i can understand not enjoying someone's work, or agreeing with a vision (that fact that i'd prefer a print by misrach or strand over one by ansel doesn't mean ansel wasn't a great photographer.. just means i prefer the other aesthetic more.

    and i have heard the same type of feedback about adams.. gee. .it's only a photograph.. how hard can it be to take a picture.

    jim

    Quote Originally Posted by davetravis
    I've never actually come across any ones dog (or granny, or kid) who actually can

    No kids or grannies?
    Perhaps not, but this is like elephants that "paint," and someone calls it "art."
    I'm glad I missed this nobody's "body" of work!

  4. #114
    DBP
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    I don't like it. I have never cared for the school of art that says that representations of ordinary things are art because they capture the essence of ordinariness in daily life, or some such drivel. Warhol was a one trick pony whose work was more interesting to talk about than to look at. This falls into the same category in my book.

  5. #115

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    The painting Georgia O'Keefe did of the night sky through an open tent flap opened my eyes to the magic possible by seeing the ordinary in an extraordinary way. For me, that is truly art.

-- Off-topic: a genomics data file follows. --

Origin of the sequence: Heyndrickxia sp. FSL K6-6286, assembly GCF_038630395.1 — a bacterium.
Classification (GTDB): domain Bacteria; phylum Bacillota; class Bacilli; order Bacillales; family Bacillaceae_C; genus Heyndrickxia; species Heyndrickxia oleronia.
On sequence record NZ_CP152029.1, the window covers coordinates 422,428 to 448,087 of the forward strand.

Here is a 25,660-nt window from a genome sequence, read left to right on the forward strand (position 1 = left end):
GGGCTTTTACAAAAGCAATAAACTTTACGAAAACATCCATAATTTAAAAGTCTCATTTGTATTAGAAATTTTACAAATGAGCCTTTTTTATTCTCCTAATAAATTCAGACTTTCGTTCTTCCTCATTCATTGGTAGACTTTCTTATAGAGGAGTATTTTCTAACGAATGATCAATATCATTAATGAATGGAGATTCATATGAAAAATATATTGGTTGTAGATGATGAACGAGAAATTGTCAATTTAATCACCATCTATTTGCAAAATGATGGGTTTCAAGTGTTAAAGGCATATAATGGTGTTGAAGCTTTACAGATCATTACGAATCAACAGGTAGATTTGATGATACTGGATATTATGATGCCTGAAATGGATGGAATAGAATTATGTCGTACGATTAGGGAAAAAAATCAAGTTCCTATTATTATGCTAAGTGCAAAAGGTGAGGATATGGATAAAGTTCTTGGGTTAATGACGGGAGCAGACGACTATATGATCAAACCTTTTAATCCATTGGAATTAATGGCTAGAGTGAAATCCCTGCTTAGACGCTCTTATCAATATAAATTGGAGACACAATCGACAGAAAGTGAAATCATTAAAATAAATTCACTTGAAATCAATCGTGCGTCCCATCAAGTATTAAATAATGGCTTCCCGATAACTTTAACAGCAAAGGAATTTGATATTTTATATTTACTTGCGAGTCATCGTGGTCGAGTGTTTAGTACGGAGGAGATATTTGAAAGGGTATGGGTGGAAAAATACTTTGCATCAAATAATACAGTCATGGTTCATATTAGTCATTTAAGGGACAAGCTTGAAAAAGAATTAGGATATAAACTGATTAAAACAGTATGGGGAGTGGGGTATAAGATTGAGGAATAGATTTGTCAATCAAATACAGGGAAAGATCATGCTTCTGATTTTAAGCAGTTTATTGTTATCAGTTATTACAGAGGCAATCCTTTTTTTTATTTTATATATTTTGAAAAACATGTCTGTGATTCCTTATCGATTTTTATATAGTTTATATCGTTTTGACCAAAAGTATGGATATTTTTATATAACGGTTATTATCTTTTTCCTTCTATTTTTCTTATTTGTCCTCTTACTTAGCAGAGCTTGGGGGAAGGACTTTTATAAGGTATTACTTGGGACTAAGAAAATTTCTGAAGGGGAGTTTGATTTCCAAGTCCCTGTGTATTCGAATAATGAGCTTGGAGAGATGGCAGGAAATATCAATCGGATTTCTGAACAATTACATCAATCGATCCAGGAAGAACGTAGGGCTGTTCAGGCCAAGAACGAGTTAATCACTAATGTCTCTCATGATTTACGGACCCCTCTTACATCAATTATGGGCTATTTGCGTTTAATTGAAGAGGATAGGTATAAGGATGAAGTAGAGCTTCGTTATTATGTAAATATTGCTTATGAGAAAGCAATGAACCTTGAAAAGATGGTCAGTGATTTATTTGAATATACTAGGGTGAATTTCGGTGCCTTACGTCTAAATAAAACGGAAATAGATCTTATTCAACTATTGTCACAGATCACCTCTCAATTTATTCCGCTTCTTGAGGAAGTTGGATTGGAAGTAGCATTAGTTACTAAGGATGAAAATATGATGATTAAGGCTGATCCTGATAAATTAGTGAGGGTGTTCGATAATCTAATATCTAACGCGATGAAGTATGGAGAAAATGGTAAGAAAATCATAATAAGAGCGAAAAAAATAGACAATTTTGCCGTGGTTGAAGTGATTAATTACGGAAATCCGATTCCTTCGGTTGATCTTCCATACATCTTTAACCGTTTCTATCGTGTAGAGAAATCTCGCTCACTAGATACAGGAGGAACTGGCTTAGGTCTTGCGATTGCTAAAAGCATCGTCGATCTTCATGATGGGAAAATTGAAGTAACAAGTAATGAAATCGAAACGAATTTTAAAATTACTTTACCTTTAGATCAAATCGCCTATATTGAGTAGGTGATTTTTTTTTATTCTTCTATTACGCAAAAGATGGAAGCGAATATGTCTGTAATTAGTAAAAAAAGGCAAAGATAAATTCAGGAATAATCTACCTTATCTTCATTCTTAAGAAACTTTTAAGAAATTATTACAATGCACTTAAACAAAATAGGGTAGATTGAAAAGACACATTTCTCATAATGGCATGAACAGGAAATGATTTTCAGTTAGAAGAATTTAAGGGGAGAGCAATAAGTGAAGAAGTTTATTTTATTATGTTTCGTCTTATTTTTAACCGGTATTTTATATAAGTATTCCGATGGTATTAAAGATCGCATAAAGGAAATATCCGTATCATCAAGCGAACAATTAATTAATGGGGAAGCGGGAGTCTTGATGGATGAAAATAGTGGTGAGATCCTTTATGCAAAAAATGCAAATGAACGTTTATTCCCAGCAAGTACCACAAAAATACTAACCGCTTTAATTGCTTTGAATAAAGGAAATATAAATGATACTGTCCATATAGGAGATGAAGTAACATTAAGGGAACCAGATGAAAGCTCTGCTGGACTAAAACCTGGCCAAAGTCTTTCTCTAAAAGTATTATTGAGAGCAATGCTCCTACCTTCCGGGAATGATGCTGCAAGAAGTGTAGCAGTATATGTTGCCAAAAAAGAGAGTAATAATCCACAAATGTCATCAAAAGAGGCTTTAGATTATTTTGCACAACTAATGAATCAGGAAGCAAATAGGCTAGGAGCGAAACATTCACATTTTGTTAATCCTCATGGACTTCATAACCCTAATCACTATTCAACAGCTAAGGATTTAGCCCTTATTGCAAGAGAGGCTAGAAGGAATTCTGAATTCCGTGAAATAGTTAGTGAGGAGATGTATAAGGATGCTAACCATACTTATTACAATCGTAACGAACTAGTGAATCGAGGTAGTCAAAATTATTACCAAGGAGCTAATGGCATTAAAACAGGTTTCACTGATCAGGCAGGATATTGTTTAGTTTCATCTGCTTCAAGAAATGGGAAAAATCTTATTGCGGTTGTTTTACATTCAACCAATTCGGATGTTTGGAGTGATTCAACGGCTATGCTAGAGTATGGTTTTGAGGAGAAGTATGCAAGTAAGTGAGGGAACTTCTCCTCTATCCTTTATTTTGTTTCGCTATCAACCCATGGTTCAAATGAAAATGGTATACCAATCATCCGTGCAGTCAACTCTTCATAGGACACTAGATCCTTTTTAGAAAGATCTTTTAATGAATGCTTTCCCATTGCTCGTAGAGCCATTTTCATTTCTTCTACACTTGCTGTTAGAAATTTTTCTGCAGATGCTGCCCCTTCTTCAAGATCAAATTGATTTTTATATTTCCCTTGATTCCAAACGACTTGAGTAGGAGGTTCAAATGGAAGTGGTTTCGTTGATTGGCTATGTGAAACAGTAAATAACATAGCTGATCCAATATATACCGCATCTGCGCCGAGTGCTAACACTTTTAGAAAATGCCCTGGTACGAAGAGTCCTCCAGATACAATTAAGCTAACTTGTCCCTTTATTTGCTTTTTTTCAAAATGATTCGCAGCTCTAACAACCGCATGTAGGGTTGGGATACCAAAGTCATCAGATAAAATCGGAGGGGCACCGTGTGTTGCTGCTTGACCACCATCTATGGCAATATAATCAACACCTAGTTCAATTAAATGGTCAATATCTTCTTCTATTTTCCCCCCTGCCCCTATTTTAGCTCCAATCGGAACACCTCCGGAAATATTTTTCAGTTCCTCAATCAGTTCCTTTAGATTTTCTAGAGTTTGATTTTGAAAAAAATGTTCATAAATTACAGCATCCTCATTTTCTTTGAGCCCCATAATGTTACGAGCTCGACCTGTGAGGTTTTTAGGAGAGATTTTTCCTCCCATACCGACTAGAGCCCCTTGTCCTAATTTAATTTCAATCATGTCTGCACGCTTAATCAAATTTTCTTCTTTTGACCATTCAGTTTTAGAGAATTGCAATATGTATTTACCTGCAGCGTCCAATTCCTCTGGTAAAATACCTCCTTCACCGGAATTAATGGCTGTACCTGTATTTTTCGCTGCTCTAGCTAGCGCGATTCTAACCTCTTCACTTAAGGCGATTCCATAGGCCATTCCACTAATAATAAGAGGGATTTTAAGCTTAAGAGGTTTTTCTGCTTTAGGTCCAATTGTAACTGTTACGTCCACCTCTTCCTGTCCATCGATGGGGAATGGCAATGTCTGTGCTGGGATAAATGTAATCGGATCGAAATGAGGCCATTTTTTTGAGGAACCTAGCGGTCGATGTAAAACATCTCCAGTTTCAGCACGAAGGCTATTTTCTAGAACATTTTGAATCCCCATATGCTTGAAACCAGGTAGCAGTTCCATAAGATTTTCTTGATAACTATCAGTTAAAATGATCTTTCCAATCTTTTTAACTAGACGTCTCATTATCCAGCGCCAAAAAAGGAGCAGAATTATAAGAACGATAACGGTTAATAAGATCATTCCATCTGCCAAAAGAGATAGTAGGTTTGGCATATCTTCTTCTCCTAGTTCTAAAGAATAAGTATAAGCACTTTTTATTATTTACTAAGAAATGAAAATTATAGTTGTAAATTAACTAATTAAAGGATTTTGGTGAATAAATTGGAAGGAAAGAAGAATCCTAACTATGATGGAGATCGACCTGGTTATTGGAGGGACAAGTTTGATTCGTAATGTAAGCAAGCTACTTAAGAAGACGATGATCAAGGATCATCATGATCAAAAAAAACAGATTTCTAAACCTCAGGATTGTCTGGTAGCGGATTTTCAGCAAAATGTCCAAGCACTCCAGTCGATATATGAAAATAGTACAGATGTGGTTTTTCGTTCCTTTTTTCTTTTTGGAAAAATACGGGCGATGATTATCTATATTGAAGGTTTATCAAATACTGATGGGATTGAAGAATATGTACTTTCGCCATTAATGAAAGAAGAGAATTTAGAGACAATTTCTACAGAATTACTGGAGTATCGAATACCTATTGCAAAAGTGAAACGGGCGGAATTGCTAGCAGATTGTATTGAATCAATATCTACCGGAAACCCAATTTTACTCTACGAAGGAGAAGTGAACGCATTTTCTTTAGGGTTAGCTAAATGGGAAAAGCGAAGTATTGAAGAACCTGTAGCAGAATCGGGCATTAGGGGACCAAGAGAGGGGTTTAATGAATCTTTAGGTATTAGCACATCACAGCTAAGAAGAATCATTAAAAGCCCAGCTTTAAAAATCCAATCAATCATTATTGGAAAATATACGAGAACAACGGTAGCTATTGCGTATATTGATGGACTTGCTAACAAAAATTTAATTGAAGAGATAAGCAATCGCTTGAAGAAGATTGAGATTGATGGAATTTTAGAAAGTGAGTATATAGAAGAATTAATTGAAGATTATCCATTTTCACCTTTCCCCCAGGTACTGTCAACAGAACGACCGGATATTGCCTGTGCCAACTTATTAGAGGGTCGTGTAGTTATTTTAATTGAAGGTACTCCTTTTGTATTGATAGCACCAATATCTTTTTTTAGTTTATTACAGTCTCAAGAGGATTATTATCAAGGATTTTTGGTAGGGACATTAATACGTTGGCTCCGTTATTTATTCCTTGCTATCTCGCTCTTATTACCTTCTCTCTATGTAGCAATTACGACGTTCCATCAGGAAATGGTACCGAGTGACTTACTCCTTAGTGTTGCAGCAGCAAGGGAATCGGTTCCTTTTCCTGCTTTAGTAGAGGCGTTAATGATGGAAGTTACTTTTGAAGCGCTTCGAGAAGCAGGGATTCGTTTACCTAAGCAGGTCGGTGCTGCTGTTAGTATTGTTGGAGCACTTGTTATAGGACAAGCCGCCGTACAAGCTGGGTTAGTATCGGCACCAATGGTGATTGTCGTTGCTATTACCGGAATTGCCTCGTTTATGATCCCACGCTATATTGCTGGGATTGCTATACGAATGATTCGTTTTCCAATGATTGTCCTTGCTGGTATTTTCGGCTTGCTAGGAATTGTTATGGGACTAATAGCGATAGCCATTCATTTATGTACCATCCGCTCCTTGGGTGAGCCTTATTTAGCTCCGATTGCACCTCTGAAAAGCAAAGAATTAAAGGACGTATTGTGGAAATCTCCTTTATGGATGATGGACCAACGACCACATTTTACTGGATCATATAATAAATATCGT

6. #116
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    Quote Originally Posted by Lee Shively
    The painting Georgia O'Keefe did of the night sky through an open tent flap opened my eyes to the magic possible by seeing the ordinary in an extraordinary way. For me, that is truly art.
    One of my photography teachers always stressed that "impact" was created by taking an ordinary thing in an "unordinary" manner.

    The photograph is question that started this thread certainly doesn't do that for me.

    I think it was Polanski or Hitchcock that said if you want to create suspense or horror, don't use a medieval castle, use an ordinary apartment building or house. ( I think Polanski in reference to Rosemary's Baby)